Also, please note that the Curve SL is the premium model, the Curve D3 should be much cheaper. Here in the US even the Curve SL is cheaper than the Mobiky (at least the 07 model) and the Curve D3 costs about half as much.

    I just don't see why you're attracted to the Mobiky when it has a bigger fold, smaller wheels, higher weight, and higher price than the Curve D3. Some people say the Mobiky rolls better than the Curve, but for someone like you who's going to keep it in the trunk between rides I don't see a single advantage to buying the Mobiky over the Curve D3.

    Since your in the UK how does the Brompton compare to the Mobiky price-wise? On this side of the pond Bromptons are very expensive, but they could also be competitive for you.

  15. #15
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    You have a good point there about the Curve. Bromptons are still rather expensive here in the UK and I find the look rather old fashioned. I'd like something that looks cool - that's probably why I was drawn to the Mobiky originally.

  16. #16
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    Quote Originally Posted by powderblue View Post
    You have a good point there about the Curve. Bromptons are still rather expensive here in the UK and I find the look rather old fashioned. I'd like something that looks cool - that's probably why I was drawn to the Mobiky originally.
    I should confess that I enjoyed test riding the Curve much better than the Mobiky, but I couldn't justify purchasing it for my intended usage; So perhaps in some small way I'm trying to live vicariously through you, a person who seems like he could actually make good use of the delightful little bike.

    In any case, I'm only trying to help, so if I'm being too domineering then feel free to ignore me. Good luck picking a bike and don't neglect to test ride.

  17. #17
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    You've got me thinking now about the Curve. I'm seriously thinking of ordering one. The D3 is in budget - I'd like the 8 speed SL, but the price is too high.

    I don't think I'll get anything smaller that is still rideable.

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    Quote Originally Posted by powderblue View Post
    You've got me thinking now about the Curve. I'm seriously thinking of ordering one. The D3 is in budget - I'd like the 8 speed SL, but the price is too high.

    I don't think I'll get anything smaller that is still rideable.
    Perhaps the Downtube Mini would provide a suitable compromise between the D3 and the SL (www.downtube.com)? They're pretty popular around the forum, but I have no idea if they're currently available in the UK.

    You've actually also got me thinking about the Mobiky. I'm thinking that perhaps the most unique and outstanding feature of the Mobiky is that it can be taken from riding to pushing along folded without even ceasing to roll. Probably wouldn't be of much help to you, but I imagine it would be pretty nifty for riding up to a door or an elevator if there aren't any steps involved (I have to admit that I often ride my Carryme down the hallway of my apartment building to the elevator....the Mobiky folds so fast and simply that you could probably do this in office buildings etc without ever getting caught..."oh no mr rent-a-cop, I wasn't riding my bike in here, just rolling it along folded as you can see").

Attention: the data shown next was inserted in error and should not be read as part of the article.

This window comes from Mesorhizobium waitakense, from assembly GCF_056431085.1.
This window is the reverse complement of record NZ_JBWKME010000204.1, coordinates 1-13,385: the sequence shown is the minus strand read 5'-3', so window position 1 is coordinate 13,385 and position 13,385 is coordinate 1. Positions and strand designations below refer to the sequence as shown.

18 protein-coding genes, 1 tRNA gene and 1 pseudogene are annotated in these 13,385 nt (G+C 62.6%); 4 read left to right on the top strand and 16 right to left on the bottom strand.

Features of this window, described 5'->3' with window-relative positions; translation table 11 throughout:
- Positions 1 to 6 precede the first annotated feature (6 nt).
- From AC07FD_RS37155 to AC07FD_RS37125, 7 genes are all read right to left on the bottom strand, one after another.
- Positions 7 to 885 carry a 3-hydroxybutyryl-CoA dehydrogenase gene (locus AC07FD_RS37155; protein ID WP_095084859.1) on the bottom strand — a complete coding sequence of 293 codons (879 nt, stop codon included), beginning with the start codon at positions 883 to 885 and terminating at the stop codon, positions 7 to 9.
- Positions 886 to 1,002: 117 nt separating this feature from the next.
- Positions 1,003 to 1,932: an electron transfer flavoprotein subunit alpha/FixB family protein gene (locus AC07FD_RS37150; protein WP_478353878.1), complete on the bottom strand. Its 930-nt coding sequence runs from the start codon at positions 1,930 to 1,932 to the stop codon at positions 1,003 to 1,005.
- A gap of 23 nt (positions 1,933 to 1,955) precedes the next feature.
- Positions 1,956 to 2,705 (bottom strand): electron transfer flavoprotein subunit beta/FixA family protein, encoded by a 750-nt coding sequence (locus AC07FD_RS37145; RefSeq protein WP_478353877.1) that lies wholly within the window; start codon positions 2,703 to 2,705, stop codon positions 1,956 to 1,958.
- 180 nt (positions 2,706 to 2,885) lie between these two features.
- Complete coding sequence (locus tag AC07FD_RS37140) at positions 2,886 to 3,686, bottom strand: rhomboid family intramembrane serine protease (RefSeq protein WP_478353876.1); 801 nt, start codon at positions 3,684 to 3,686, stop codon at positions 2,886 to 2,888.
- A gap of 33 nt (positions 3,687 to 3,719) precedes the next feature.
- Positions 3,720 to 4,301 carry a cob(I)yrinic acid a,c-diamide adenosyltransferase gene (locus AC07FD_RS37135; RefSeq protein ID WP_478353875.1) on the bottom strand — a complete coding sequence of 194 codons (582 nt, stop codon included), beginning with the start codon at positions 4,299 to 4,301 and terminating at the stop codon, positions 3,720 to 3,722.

19. #19
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    The 8 speed hub would be nice to have, but the Downtube mini is not available here in the UK. I'm not sure I like the frame either - it looks a bit like one of those cheap Ebay ones.

  20. #20
    jur
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    Quote Originally Posted by powderblue View Post
    The 8 speed hub would be nice to have, but the Downtube mini is not available here in the UK. I'm not sure I like the frame either - it looks a bit like one of those cheap Ebay ones.
    Oh, but they are! Check velochocolate.
    My folding bike photo essays www.dekter.net/

  21. #21
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    I looked on there last night, but couldn't see them - only the IXFS. The ebay seller 'Downtube' could also only supply the IXFS and not the mini.

  22. #22
    jur
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    Contact Sam of Velochocolate by email and ask.
    My folding bike photo essays www.dekter.net/

  23. #23
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    350 + vat is too high for a bike that looks like something off ebay. I went with the Curve in the end for 245. It would have been nice to have had the 8 speeds though.

  24. #24
    jur
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    Quote Originally Posted by powderblue View Post
    350 + vat is too high for a bike that looks like something off ebay. I went with the Curve in the end for 245. It would have been nice to have had the 8 speeds though.
    Not sure what you mean... publicity photos too daggy? Well they are a bit... but earned reputation is everything. Even a turd can look nice on a photo... Not that there's anything wrong with the Curve, of course.
    My folding bike photo essays www.dekter.net/

  25. #25
    Banned. folder fanatic's Avatar
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    Quote Originally Posted by powderblue View Post
    You have a good point there about the Curve. Bromptons are still rather expensive here in the UK and I find the look rather old fashioned. I'd like something that looks cool - that's probably why I was drawn to the Mobiky originally.
    The Curve (and it's predecessor the Piccolo) is inexpensive and looks nice (I have the Piccolo). But it's wheel size is the smallest ones I would consider for a folding bike. Why? My bikes on occasion are taken aboard trains and buses even crowded ones. But I mostly prefer to ride without using any other transit option since absolutly I hate it here in Southern California. The Mobiky is really cute, but I would not take it too seriously. I would use a skateboard over it anytime (even cheaper, has small wheels, and can be placed in a really tiny bag).